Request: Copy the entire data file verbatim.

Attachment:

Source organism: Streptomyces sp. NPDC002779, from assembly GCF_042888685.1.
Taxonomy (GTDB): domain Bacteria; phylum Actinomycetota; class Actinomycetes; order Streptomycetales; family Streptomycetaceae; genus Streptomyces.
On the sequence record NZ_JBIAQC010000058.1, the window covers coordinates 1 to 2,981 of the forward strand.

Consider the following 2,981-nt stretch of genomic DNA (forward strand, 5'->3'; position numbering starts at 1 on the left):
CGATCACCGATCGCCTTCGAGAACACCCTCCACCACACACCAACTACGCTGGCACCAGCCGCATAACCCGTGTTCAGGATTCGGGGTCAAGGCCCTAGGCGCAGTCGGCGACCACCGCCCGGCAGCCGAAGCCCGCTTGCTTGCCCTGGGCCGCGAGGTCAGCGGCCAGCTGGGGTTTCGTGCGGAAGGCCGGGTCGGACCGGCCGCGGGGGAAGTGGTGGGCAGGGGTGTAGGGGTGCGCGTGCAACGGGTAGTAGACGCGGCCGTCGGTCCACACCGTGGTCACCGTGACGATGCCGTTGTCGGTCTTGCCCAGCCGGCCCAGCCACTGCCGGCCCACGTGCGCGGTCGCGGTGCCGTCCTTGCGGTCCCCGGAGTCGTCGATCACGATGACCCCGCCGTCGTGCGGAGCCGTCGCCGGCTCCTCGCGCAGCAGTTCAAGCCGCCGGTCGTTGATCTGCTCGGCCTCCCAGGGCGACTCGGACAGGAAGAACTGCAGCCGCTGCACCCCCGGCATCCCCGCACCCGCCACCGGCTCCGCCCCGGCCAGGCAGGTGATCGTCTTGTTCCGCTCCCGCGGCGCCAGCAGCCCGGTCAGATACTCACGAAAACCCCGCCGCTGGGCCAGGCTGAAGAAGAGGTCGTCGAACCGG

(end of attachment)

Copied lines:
Source organism: Streptomyces sp. NPDC002779, from assembly GCF_042888685.1.
Taxonomy (GTDB): domain Bacteria; phylum Actinomycetota; class Actinomycetes; order Streptomycetales; family Streptomycetaceae; genus Streptomyces.
On the sequence record NZ_JBIAQC010000058.1, the window covers coordinates 1 to 2,981 of the forward strand.

Consider the following 2,981-nt stretch of genomic DNA (forward strand, 5'->3'; position numbering starts at 1 on the left):
CGATCACCGATCGCCTTCGAGAACACCCTCCACCACACACCAACTACGCTGGCACCAGCCGCATAACCCGTGTTCAGGATTCGGGGTCAAGGCCCTAGGCGCAGTCGGCGACCACCGCCCGGCAGCCGAAGCCCGCTTGCTTGCCCTGGGCCGCGAGGTCAGCGGCCAGCTGGGGTTTCGTGCGGAAGGCCGGGTCGGACCGGCCGCGGGGGAAGTGGTGGGCAGGGGTGTAGGGGTGCGCGTGCAACGGGTAGTAGACGCGGCCGTCGGTCCACACCGTGGTCACCGTGACGATGCCGTTGTCGGTCTTGCCCAGCCGGCCCAGCCACTGCCGGCCCACGTGCGCGGTCGCGGTGCCGTCCTTGCGGTCCCCGGAGTCGTCGATCACGATGACCCCGCCGTCGTGCGGAGCCGTCGCCGGCTCCTCGCGCAGCAGTTCAAGCCGCCGGTCGTTGATCTGCTCGGCCTCCCAGGGCGACTCGGACAGGAAGAACTGCAGCCGCTGCACCCCCGGCATCCCCGCACCCGCCACCGGCTCCGCCCCGGCCAGGCAGGTGATCGTCTTGTTCCGCTCCCGCGGCGCCAGCAGCCCGGTCAGATACTCACGAAAACCCCGCCGCTGGGCCAGGCTGAAGAAGAGGTCGTCGAACCGG